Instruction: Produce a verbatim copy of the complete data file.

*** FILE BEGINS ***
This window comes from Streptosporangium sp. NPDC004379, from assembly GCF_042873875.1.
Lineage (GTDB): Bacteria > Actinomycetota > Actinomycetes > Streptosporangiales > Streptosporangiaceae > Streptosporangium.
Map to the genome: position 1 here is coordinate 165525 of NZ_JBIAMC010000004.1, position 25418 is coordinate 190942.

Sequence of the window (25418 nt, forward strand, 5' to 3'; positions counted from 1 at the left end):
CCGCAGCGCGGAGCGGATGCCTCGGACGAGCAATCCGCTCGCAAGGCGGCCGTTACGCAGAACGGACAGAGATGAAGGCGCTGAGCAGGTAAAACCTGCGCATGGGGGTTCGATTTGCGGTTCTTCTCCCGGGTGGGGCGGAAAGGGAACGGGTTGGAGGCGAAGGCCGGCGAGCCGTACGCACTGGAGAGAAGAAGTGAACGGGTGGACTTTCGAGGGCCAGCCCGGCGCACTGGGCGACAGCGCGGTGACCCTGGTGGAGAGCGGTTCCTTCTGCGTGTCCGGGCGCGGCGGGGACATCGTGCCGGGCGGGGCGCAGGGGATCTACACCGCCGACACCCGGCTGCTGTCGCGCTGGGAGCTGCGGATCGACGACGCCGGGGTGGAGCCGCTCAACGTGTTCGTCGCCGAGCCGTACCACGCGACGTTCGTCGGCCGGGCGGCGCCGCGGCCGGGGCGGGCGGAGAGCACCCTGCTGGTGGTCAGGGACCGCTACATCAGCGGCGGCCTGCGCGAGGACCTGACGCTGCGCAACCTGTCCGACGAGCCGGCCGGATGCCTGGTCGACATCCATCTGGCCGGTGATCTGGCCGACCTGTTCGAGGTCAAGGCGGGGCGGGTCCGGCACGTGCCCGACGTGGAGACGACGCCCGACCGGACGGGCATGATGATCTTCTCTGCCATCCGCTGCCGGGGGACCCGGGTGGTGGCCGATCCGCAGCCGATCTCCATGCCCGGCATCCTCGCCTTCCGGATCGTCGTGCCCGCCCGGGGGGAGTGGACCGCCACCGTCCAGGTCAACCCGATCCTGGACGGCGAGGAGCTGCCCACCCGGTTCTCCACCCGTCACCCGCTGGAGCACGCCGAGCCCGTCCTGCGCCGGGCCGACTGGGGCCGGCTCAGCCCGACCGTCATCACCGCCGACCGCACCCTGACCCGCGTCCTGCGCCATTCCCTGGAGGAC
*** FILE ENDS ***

This window comes from Streptosporangium sp. NPDC004379, from assembly GCF_042873875.1.
Lineage (GTDB): Bacteria > Actinomycetota > Actinomycetes > Streptosporangiales > Streptosporangiaceae > Streptosporangium.
Map to the genome: position 1 here is coordinate 165525 of NZ_JBIAMC010000004.1, position 25418 is coordinate 190942.

Sequence of the window (25418 nt, forward strand, 5' to 3'; positions counted from 1 at the left end):
CCGCAGCGCGGAGCGGATGCCTCGGACGAGCAATCCGCTCGCAAGGCGGCCGTTACGCAGAACGGACAGAGATGAAGGCGCTGAGCAGGTAAAACCTGCGCATGGGGGTTCGATTTGCGGTTCTTCTCCCGGGTGGGGCGGAAAGGGAACGGGTTGGAGGCGAAGGCCGGCGAGCCGTACGCACTGGAGAGAAGAAGTGAACGGGTGGACTTTCGAGGGCCAGCCCGGCGCACTGGGCGACAGCGCGGTGACCCTGGTGGAGAGCGGTTCCTTCTGCGTGTCCGGGCGCGGCGGGGACATCGTGCCGGGCGGGGCGCAGGGGATCTACACCGCCGACACCCGGCTGCTGTCGCGCTGGGAGCTGCGGATCGACGACGCCGGGGTGGAGCCGCTCAACGTGTTCGTCGCCGAGCCGTACCACGCGACGTTCGTCGGCCGGGCGGCGCCGCGGCCGGGGCGGGCGGAGAGCACCCTGCTGGTGGTCAGGGACCGCTACATCAGCGGCGGCCTGCGCGAGGACCTGACGCTGCGCAACCTGTCCGACGAGCCGGCCGGATGCCTGGTCGACATCCATCTGGCCGGTGATCTGGCCGACCTGTTCGAGGTCAAGGCGGGGCGGGTCCGGCACGTGCCCGACGTGGAGACGACGCCCGACCGGACGGGCATGATGATCTTCTCTGCCATCCGCTGCCGGGGGACCCGGGTGGTGGCCGATCCGCAGCCGATCTCCATGCCCGGCATCCTCGCCTTCCGGATCGTCGTGCCCGCCCGGGGGGAGTGGACCGCCACCGTCCAGGTCAACCCGATCCTGGACGGCGAGGAGCTGCCCACCCGGTTCTCCACCCGTCACCCGCTGGAGCACGCCGAGCCCGTCCTGCGCCGGGCCGACTGGGGCCGGCTCAGCCCGACCGTCATCACCGCCGACCGCACCCTGACCCGCGTCCTGCGCCATTCCCTGGAGGAC